The weeds grow thick around the topic of Pythagorean number mysticism, and a poor literary scholar can easily get lost in them.  Just as I was about to drown in the choppy waves of Robert Herz-Fischer’s A Mathematical History of Division in Extreme and Mean Ratio I chanced upon a life raft in the form of an older, delightfully “humanistic” book dealing with the information I needed by somebody with the unlikely name of Matila Ghyka.*   

            I used it with profit and made a mental note that, when some unfettered leisure should arrive, I ought to find out who Matila Ghyka might be (or as it turned out, might have been).  My transitional otium has allowed me to do so.  What I found was that Matila Ghyka, who died in 1965, was a polyglot Aromanian aristocrat.  Or he was a French naval officer.  Or he was a Romanian diplomat.   Or a vagabond world-traveler.   Also a mathematician, a philologist, and an American college professor.  Most of all he was an exciting odd-ball thinker and an engaging writer. 

            One gets the impression that by the turn of the twentieth century Transylvania and Moldavia (Ghyka’s native haunt) had changed little since the time of Count Dracula except that its upper crust, to a degree even greater than the Russian aristocracy, had immersed itself in French language and culture.  Ghyka, who had been educated almost indefinitely in French Catholic schools, naturally wrote in French, but in a French beyond my pay grade.

            I was delighted to learn that he had written an autobiography, more delighted still to learn that there was an abridged version in English wonderfully entitled The World Mine Oyster (1961).   The writing is excellent.  The author has translated his own French into his own English.  There was yet better news.  This book has a substantial introductory essay by a favorite author, Patrick Leigh Fermor, prince of modern “travel writers”.  It turns out that Ghyka and Fermor were old friends, having around 1934 shared the exotic hospitality of the Princess Marie Cantacuzène at her estate at Tetzcani in Moldavia.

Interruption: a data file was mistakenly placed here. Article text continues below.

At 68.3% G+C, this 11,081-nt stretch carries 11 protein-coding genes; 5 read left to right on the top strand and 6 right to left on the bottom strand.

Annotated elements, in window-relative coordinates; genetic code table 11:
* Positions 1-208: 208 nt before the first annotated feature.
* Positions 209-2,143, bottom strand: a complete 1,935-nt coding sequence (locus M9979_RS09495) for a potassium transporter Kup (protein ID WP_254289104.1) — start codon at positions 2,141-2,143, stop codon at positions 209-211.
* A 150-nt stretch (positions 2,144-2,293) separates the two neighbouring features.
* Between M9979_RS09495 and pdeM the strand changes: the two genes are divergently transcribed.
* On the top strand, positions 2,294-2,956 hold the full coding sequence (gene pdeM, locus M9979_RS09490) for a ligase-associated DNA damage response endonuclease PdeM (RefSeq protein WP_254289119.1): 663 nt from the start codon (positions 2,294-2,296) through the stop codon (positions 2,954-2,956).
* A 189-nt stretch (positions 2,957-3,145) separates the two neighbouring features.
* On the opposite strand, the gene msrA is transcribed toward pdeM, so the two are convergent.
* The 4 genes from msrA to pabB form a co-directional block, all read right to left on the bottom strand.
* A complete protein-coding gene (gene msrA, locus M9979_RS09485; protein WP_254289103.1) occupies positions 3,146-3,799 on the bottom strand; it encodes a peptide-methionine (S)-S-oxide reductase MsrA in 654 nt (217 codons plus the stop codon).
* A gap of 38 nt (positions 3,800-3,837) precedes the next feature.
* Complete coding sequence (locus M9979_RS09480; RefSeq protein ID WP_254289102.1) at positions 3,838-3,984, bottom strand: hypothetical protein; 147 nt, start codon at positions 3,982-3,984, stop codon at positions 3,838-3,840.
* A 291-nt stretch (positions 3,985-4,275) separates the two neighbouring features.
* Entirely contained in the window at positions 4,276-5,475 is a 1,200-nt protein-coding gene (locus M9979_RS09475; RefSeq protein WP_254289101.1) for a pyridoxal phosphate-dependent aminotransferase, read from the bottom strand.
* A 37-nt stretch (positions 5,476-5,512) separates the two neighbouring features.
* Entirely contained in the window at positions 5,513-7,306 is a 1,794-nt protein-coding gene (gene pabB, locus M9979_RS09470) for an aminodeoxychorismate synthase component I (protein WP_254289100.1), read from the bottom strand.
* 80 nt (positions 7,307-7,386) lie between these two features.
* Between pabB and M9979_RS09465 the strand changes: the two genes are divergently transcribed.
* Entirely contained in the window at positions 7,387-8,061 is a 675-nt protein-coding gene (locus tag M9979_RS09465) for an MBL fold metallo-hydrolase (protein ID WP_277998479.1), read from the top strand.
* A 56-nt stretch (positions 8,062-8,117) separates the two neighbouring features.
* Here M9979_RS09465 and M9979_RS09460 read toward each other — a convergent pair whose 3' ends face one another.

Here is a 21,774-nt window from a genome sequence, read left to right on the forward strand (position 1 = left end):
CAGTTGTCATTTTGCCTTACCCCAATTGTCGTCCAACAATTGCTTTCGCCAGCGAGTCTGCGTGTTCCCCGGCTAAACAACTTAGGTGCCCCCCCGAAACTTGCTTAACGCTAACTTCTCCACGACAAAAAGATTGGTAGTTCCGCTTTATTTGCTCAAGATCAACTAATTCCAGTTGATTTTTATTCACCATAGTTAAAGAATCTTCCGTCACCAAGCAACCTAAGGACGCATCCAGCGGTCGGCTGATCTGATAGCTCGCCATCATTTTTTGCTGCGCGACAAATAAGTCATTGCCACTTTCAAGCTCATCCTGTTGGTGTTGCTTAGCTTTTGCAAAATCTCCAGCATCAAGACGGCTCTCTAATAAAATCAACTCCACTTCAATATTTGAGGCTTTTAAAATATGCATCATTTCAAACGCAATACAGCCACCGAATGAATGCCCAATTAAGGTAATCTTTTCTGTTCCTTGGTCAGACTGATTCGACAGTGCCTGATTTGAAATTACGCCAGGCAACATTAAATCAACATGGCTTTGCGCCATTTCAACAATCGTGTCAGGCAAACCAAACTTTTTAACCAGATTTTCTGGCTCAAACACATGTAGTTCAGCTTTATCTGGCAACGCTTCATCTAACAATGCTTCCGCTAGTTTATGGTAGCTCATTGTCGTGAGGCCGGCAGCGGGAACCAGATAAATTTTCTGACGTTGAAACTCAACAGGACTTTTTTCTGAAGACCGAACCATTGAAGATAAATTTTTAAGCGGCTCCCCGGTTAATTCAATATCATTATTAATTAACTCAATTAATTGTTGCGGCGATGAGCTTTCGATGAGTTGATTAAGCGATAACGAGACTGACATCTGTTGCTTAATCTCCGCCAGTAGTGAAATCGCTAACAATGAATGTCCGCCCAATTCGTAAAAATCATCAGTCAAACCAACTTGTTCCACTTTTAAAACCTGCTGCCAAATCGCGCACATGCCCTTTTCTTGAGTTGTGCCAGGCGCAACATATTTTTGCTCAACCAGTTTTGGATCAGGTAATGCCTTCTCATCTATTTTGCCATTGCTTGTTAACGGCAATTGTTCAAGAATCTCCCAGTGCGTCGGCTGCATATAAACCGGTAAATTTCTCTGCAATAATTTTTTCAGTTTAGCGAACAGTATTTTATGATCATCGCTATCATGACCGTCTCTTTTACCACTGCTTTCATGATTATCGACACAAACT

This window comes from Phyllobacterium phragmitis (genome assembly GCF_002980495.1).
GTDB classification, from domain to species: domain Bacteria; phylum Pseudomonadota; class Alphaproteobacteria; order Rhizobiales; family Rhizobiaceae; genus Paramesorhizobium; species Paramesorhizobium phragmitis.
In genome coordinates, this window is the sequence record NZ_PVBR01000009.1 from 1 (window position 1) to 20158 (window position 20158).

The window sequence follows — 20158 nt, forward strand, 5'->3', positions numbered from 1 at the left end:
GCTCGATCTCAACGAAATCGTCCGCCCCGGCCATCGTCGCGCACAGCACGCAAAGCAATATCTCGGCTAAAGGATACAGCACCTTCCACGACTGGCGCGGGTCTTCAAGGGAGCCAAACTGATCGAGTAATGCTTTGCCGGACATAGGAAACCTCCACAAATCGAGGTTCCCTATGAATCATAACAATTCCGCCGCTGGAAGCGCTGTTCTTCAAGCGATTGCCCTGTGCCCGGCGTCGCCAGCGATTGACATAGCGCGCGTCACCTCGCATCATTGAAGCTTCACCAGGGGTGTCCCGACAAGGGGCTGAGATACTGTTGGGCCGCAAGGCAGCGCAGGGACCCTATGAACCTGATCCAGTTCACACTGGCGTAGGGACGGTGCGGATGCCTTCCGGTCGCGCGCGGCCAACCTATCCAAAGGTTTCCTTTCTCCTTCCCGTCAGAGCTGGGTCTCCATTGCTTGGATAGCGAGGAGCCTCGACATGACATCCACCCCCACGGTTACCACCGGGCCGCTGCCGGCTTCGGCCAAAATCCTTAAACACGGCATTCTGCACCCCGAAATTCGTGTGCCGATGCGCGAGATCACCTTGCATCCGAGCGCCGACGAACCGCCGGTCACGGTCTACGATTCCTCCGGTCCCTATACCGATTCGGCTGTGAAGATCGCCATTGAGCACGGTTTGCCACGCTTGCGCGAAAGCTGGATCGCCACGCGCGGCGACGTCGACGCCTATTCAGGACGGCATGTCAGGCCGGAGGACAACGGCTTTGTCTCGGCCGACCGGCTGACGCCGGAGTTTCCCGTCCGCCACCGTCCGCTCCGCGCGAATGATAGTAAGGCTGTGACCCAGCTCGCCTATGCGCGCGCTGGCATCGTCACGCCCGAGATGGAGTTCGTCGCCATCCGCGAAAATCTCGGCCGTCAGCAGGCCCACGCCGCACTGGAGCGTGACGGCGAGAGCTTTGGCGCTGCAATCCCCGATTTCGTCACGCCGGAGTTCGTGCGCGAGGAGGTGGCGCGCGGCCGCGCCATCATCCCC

But then Ghyka was friends with numerous writers, including two of the giants of modern French literature, Marcel Proust and Paul Valéry.  Who knew?  Not I, for sure.  But if you read Ghyka—another of whose books available in English is The Geometry of Art and Life—it becomes obvious why artists so deeply concerned with rhythm and structure would find him congenial.  Valéry is a rare example of a “creative writer” with a powerful philosophical mind.  Of Ghyka’s demonstration of the aesthetic ubiquity of Φ, Valéry wrote thus: “I maintain—and I have made it a precept of my personal aesthetic—that there exist, in the order of the spirit, powers of passion and of  ‘sentiment’ as strong—even if more rare—as those in the order of the ‘heart.’”  If I understand this aright (by no means certain), here was a modern artist subscribing to some twentieth-century version of sacramental hierarchy or of the Great Chain of Being.

            But leave all that aside.  Quite apart from any abstruse aesthetic theories, The World Mine Oyster is a simply fascinating autobiography rich in exotic information and strange adventures.  Much of it has to do with a world long vanished, as viewed by a certain kind of cultivated European sensibility that has as good as vanished.  And the introductory essay by Patrick Leigh Fermor is pure gold.  There is currently issuing from the press what is already a stream and will soon be a flood of books marking the somber sequence of Great War centennials.  How extraordinary it seemed to me amidst all this to stumble upon these old reflections from the Balkan hinterland where the whole mess began.  The World Mine Oyster is not too easy to find.  But any educated and curious “general reader”—the sort of person for whom this blog’s essays are intended, plausibly or not—will be rewarded by seeking it out, even should the effort involve enlisting the services of Interlibrary Loan.


*Le nombre d’or (Paris, 1931, new ed. 1959)